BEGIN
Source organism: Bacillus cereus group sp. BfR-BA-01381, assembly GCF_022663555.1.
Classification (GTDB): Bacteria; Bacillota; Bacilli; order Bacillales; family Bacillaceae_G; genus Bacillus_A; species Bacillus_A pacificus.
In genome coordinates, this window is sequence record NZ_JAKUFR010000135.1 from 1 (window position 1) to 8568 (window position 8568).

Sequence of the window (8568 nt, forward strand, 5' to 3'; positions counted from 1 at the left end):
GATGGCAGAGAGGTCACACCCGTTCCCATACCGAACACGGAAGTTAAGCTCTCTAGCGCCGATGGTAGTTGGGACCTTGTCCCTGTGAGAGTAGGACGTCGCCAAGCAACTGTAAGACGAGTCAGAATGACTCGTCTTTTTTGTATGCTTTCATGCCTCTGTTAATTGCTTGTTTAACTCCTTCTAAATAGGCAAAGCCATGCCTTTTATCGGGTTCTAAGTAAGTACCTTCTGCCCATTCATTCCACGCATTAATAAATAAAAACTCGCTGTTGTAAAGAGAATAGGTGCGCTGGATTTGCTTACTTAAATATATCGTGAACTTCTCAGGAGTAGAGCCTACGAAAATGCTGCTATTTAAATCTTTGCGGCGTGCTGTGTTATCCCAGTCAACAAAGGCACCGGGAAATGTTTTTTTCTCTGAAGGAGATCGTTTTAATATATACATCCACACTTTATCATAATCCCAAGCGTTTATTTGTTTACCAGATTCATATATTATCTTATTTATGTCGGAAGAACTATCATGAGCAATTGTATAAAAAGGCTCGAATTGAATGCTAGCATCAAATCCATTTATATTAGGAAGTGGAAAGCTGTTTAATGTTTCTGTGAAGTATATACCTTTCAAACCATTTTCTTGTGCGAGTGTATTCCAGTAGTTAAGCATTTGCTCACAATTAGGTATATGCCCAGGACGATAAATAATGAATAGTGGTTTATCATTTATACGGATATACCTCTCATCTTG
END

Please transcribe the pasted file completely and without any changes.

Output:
Source organism: Bacillus cereus group sp. BfR-BA-01381, assembly GCF_022663555.1.
Classification (GTDB): Bacteria; Bacillota; Bacilli; order Bacillales; family Bacillaceae_G; genus Bacillus_A; species Bacillus_A pacificus.
In genome coordinates, this window is sequence record NZ_JAKUFR010000135.1 from 1 (window position 1) to 8568 (window position 8568).

Sequence of the window (8568 nt, forward strand, 5' to 3'; positions counted from 1 at the left end):
GATGGCAGAGAGGTCACACCCGTTCCCATACCGAACACGGAAGTTAAGCTCTCTAGCGCCGATGGTAGTTGGGACCTTGTCCCTGTGAGAGTAGGACGTCGCCAAGCAACTGTAAGACGAGTCAGAATGACTCGTCTTTTTTGTATGCTTTCATGCCTCTGTTAATTGCTTGTTTAACTCCTTCTAAATAGGCAAAGCCATGCCTTTTATCGGGTTCTAAGTAAGTACCTTCTGCCCATTCATTCCACGCATTAATAAATAAAAACTCGCTGTTGTAAAGAGAATAGGTGCGCTGGATTTGCTTACTTAAATATATCGTGAACTTCTCAGGAGTAGAGCCTACGAAAATGCTGCTATTTAAATCTTTGCGGCGTGCTGTGTTATCCCAGTCAACAAAGGCACCGGGAAATGTTTTTTTCTCTGAAGGAGATCGTTTTAATATATACATCCACACTTTATCATAATCCCAAGCGTTTATTTGTTTACCAGATTCATATATTATCTTATTTATGTCGGAAGAACTATCATGAGCAATTGTATAAAAAGGCTCGAATTGAATGCTAGCATCAAATCCATTTATATTAGGAAGTGGAAAGCTGTTTAATGTTTCTGTGAAGTATATACCTTTCAAACCATTTTCTTGTGCGAGTGTATTCCAGTAGTTAAGCATTTGCTCACAATTAGGTATATGCCCAGGACGATAAATAATGAATAGTGGTTTATCATTTATACGGATATACCTCTCATCTTG